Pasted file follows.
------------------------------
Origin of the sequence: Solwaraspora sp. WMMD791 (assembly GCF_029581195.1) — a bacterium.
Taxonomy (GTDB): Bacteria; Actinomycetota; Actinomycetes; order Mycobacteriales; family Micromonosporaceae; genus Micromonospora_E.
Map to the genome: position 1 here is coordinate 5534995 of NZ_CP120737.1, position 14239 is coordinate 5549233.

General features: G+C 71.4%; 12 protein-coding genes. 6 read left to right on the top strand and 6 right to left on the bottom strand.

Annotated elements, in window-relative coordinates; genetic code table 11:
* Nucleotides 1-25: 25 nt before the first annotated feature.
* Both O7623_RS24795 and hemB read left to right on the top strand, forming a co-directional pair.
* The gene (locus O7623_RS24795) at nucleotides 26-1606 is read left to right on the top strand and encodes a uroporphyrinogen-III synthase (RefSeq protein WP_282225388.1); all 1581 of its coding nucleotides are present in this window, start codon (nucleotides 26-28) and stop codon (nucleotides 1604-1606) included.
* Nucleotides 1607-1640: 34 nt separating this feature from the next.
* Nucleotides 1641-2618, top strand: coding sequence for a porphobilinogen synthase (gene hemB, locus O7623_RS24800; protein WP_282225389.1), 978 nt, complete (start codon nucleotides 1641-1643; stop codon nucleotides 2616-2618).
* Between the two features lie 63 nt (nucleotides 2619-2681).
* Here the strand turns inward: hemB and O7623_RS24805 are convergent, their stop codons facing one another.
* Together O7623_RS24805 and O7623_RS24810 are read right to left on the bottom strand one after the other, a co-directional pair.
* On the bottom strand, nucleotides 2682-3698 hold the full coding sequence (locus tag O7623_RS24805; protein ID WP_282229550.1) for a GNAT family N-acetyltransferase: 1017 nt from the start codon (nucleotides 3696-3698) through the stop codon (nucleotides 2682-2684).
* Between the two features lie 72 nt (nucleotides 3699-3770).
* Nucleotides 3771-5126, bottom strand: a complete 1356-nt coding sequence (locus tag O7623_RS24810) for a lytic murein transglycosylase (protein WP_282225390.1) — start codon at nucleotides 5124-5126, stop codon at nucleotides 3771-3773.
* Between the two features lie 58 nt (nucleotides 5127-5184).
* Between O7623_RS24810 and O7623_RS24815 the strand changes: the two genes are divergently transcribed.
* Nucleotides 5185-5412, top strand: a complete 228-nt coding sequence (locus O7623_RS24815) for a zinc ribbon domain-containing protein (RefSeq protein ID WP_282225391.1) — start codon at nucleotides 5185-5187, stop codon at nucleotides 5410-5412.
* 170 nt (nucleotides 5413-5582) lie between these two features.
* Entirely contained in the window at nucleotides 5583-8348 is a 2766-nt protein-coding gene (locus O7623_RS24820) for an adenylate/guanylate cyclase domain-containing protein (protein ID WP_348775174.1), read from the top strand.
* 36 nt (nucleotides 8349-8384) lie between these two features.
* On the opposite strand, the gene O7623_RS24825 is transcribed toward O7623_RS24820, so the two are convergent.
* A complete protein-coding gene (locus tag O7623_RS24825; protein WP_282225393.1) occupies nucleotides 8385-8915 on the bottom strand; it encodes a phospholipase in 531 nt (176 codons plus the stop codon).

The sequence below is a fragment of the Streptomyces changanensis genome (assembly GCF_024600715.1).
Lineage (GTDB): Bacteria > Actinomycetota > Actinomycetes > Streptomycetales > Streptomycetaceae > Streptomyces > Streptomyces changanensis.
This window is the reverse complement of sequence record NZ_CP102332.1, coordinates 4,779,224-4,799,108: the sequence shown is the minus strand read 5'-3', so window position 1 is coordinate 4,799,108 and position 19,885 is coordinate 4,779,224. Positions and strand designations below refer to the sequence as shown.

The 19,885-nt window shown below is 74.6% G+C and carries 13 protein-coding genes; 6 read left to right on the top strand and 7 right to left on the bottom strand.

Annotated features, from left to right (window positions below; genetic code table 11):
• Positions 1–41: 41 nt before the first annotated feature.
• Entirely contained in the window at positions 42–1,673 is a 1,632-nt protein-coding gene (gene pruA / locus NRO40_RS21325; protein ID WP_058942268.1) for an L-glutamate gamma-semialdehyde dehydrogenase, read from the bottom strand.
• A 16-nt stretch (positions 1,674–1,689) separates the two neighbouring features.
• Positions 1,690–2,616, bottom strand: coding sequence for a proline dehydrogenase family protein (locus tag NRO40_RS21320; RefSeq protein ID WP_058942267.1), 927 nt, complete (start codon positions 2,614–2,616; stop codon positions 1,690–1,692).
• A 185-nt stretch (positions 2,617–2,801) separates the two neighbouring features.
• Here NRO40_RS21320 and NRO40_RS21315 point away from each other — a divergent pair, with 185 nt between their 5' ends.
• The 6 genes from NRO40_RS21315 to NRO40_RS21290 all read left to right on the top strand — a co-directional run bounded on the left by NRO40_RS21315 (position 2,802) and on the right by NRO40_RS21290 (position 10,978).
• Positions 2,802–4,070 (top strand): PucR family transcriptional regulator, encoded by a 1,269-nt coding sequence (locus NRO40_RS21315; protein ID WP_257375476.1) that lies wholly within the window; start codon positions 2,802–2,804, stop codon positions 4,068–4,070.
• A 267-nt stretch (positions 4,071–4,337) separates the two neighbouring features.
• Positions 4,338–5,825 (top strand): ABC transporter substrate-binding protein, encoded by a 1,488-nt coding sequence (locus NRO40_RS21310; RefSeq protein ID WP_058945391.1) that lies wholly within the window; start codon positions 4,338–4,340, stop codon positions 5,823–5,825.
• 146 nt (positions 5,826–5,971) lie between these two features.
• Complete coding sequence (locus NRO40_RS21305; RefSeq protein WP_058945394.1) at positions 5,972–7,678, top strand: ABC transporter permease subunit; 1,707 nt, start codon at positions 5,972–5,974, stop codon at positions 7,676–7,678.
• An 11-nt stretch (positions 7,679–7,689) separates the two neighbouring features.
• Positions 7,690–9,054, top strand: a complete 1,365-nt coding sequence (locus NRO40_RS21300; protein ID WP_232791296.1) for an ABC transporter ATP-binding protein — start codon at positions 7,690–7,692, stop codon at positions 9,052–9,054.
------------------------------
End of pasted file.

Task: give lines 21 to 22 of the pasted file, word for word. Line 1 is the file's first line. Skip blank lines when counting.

* Entirely contained in the window at nucleotides 5583-8348 is a 2766-nt protein-coding gene (locus O7623_RS24820) for an adenylate/guanylate cyclase domain-containing protein (protein ID WP_348775174.1), read from the top strand.
* 36 nt (nucleotides 8349-8384) lie between these two features.